Volvo today seems to be building the right car at the right time for the right audience – and its XC60 T8 Twin Engine SUV is no exception, writes David Gandy

As a young petrol head in 1994, I can’t say I had really taken much notice of the Volvo car brand. Volvos were boxy, safe, dependable and, frankly, of no interest to a 14-year old. That was until April 1994, when two liveried Volvo 850 estate (yes estates!) race cars rolled up to the start line on the Thruxton track for the commencement of the British touring car season. Watching these huge estate cars bouncing off the curbs on two wheels was truly a sight to behold and I have had a soft spot for Volvo ever since.

Volvo continued to make reliable, sensible, good but somehow unforgettable cars until the now iconic XC90 was launched in 2003. Now and again though, it would drop a big turbo-charged or supercharged engine in one of its regular estate or saloon cars, making them ballistically quick. The cars made no sense whatsoever, but I couldn’t help having a wry smile on my face when I saw one, reminding me of those racing 850 estates. Fast forward to 2020 and I’m sitting in the latest Volvo XC60 T8 Twin Engine SUV and I’ve just accelerated to 0-60 in 4.9 secs, giving most Porsche SUV turbo variants a good run for their money. However, this Volvo has achieved this in relative silence as I’m driving the Hybrid Twin Engine, which pairs a two-litre turbocharged and supercharged petrol engine with an electric motor, with a total output of 400BHP. This set up allows me to continue my 25-mile journey around London in “Pure” mode, meaning it is using only electric propulsion.

At home, I plug the XC60 in for a few hours and I have approximately 30 miles of electric miles to go the next day.  I’ve been driving the car for a month and I’ve yet to visit a petrol station, despite numerous out-of-town motorway trips which required the use of “hybrid” mode, using both electric and petrol engine. I’m really rather enjoying my petrol station hiatus, although I am missing the M&S “best ever” prawn sandwiches.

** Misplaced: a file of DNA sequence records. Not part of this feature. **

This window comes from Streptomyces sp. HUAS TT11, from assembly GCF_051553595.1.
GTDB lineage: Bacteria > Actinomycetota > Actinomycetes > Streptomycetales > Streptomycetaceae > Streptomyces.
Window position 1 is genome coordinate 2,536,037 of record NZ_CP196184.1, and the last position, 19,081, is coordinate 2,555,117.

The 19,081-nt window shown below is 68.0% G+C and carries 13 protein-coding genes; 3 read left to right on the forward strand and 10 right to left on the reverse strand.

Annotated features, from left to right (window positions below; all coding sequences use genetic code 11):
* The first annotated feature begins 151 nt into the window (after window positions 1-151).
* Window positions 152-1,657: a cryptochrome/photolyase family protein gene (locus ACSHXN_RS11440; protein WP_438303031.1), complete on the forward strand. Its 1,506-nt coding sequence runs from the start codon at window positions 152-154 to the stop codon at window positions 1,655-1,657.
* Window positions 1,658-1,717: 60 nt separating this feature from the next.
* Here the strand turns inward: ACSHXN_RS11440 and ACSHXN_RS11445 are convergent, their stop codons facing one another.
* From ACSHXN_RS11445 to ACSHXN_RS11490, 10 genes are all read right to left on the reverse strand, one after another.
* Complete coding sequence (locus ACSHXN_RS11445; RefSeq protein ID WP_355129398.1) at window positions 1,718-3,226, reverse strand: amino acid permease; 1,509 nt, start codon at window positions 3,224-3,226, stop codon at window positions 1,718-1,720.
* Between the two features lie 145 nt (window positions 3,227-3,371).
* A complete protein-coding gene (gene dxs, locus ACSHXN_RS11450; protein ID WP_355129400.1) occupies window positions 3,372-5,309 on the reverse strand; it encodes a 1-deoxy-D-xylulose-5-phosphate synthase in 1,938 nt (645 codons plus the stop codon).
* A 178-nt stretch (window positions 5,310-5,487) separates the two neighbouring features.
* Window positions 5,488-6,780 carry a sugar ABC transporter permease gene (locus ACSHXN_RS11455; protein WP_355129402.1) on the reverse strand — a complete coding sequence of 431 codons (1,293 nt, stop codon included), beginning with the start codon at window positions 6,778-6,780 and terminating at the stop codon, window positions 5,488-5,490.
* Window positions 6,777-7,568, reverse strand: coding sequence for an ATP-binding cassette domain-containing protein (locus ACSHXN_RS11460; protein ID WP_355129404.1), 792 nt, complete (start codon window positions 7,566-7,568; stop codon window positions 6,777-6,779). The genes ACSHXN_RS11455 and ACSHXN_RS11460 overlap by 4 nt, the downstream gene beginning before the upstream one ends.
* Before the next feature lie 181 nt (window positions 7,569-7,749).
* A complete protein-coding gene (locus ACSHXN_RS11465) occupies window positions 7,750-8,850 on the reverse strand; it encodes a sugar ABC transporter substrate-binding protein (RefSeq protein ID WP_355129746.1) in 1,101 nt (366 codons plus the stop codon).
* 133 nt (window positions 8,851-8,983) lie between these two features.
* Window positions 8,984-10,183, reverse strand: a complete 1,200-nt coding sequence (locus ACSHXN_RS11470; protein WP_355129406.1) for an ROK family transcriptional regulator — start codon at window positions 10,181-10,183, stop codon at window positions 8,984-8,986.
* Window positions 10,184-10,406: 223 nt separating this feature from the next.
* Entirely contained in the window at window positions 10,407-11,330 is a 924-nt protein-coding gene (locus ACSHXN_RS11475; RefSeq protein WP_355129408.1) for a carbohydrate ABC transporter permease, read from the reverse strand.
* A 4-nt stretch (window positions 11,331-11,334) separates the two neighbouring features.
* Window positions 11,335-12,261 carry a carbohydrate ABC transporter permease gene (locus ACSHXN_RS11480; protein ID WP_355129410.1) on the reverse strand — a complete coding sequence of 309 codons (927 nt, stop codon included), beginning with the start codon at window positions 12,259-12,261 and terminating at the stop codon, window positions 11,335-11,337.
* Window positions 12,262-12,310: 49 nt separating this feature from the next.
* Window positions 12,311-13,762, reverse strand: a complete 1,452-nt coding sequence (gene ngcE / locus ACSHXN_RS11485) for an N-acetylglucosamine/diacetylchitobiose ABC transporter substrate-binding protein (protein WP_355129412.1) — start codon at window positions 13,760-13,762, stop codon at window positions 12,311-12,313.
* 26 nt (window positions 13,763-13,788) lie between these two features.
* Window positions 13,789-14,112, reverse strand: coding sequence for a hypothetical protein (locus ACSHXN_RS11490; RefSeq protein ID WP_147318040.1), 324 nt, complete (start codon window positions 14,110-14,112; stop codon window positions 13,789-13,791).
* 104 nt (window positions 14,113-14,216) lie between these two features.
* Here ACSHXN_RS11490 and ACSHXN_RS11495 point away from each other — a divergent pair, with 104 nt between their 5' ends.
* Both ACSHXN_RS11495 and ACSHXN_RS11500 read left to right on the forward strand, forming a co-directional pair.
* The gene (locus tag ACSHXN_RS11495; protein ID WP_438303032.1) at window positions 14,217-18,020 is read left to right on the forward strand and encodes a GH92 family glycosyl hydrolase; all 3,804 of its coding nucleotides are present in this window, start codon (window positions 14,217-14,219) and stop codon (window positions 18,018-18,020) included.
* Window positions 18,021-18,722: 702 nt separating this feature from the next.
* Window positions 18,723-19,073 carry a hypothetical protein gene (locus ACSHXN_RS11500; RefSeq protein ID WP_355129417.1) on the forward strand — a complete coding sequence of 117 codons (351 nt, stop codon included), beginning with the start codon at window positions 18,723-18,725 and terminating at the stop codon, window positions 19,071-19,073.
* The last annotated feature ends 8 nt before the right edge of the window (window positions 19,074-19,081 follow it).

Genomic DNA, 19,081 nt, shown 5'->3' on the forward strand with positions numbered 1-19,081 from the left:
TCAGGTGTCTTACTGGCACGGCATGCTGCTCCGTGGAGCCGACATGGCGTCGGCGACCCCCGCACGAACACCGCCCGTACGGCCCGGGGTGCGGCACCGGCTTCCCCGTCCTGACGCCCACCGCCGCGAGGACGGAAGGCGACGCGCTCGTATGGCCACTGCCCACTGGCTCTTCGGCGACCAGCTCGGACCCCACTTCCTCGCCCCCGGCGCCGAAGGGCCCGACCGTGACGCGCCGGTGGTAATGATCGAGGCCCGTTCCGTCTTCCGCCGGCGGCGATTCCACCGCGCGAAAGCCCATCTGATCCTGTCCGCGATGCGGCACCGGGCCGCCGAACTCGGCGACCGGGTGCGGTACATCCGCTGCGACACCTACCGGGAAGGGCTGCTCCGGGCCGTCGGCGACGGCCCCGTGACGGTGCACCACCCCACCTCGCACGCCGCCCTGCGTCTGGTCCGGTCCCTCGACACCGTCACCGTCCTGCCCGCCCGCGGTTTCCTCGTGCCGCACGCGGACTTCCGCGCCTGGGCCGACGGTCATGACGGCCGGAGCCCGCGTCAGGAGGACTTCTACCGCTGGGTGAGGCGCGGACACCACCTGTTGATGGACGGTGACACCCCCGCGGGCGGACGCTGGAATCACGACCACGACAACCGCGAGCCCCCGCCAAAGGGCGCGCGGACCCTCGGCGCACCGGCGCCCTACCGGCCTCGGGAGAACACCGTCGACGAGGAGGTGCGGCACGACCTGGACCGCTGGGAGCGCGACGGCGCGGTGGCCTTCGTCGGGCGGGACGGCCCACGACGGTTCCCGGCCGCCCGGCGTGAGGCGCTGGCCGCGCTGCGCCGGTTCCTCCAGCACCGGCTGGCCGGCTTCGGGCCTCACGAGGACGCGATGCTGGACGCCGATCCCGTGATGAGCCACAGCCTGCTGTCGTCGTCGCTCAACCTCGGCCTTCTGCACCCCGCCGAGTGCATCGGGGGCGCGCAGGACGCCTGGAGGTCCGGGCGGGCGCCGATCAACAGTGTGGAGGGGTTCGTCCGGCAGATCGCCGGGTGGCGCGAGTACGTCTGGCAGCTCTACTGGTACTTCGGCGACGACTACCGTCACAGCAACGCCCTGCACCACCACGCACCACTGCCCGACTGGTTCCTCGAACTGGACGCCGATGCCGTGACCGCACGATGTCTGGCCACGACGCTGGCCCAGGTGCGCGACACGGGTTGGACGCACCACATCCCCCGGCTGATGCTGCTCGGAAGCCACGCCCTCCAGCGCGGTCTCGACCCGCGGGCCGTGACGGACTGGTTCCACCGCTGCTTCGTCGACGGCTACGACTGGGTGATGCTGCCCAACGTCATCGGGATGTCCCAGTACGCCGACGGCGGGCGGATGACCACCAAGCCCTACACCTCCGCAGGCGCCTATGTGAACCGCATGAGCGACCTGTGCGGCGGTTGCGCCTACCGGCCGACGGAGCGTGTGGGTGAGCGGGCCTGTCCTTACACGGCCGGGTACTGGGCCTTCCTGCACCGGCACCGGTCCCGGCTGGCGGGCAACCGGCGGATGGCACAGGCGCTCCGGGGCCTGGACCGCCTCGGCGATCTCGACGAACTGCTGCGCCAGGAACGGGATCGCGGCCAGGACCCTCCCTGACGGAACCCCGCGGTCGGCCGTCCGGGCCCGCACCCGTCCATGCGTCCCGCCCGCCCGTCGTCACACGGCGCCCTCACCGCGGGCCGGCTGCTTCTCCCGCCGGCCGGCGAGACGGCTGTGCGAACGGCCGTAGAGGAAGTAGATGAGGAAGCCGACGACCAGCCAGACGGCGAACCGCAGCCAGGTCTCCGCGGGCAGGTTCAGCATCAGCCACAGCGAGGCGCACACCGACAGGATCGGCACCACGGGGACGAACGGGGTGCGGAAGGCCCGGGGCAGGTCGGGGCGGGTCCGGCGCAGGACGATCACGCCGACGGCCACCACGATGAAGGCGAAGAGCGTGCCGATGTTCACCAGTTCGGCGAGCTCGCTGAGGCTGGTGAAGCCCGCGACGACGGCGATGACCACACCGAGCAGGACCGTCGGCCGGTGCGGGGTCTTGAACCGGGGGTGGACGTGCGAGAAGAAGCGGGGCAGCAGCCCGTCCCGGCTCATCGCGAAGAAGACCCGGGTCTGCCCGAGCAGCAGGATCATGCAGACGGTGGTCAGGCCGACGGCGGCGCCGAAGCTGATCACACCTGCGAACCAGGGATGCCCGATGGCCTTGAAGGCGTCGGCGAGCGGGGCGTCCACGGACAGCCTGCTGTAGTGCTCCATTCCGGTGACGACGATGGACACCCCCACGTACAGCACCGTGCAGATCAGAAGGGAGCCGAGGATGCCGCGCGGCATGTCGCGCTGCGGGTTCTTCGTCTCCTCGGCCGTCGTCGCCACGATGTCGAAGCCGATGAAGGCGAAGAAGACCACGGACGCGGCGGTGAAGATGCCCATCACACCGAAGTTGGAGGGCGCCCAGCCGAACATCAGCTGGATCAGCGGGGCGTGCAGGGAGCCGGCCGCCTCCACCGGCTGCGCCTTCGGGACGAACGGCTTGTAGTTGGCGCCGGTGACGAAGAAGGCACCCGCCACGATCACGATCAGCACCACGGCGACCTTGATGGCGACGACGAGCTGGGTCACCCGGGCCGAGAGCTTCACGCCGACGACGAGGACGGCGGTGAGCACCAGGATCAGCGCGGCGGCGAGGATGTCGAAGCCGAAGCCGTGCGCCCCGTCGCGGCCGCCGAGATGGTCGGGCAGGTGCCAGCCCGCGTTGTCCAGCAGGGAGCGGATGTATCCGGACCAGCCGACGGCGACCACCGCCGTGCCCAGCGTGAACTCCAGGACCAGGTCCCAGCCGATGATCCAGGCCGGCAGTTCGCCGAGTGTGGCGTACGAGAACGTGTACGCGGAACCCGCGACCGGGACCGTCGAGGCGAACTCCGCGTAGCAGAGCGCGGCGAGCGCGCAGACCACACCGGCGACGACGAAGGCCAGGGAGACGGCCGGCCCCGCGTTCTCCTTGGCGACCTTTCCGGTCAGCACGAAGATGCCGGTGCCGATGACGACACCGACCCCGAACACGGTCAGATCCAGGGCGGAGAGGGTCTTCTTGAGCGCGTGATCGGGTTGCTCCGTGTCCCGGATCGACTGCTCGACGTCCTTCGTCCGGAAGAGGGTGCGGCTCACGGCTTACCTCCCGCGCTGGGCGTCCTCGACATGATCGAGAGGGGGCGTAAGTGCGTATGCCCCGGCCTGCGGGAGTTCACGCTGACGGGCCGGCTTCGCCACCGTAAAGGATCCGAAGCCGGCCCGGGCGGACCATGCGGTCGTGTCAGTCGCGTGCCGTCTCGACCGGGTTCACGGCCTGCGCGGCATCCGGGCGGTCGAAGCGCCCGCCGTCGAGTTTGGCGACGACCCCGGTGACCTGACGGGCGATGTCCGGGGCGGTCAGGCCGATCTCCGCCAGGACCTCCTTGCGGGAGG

Volvo was bought by China’s Geely in 2010, combining Chinese manufacturing might and investment to Swedish tech and safety. In the last 10 years, Volvo has emerged as a highly desirable luxury car maker. It is not trying to take on Land Rover for the ultimate off-road vehicle or German manufacturers to be the best driving machines. Instead, it is building cars that all seem to be perfect examples of the right car, at the right time, for the right audience.  The XC60 I am driving is no exception.

A very handsome car (in the right spec, with the right wheels, but this goes for most vehicles), beautifully built interior, with so many thoroughly considered elements that it really is hard to find fault. Perfect seats and seating position, quality materials – even the arm rests are positioned optimally for comfort. There is a very clean, minimalist, Scandinavian feel to the instruments and dash, with most functions controlled by the large touchscreen, which if I were to criticise
anything, requires you to take your eyes off the road to control some of the simpler functions.

Frankly, it is a superbly executed SUV. Volvo has emerged as the car manufacture that simply listens to its customers and produces hugely appealing luxury cars, at an attainable price and, with its sixth consecutive year of record sales and 8.5 per cent rise in revenue in 2019, it is clearly working. Volvo is also ahead of the curve of many other manufacturers, offering plug-in Hybrid variants on the entire model range and half of its cars will be fully electric by 2025. It will even offer to pay for the electricity to charge your car for the first year.

It’s great to see a car brand I remember so fondly, doing so well. As I’m writing this I feel a little sad, however, that maybe we will never get to see the random, illogically mad but brilliant one-off models that Volvo has produced over the last few decades… I then receive a press release from Volvo
telling me about its Polestar 600bhp, 0-60 in under four seconds, £140,000, heart-achingly beautiful luxury GT model launch. Ludicrous, makes absolutely no sense and I want one immediately! Now, the main question is: can I get one in the racing livery from the 1994 estates?


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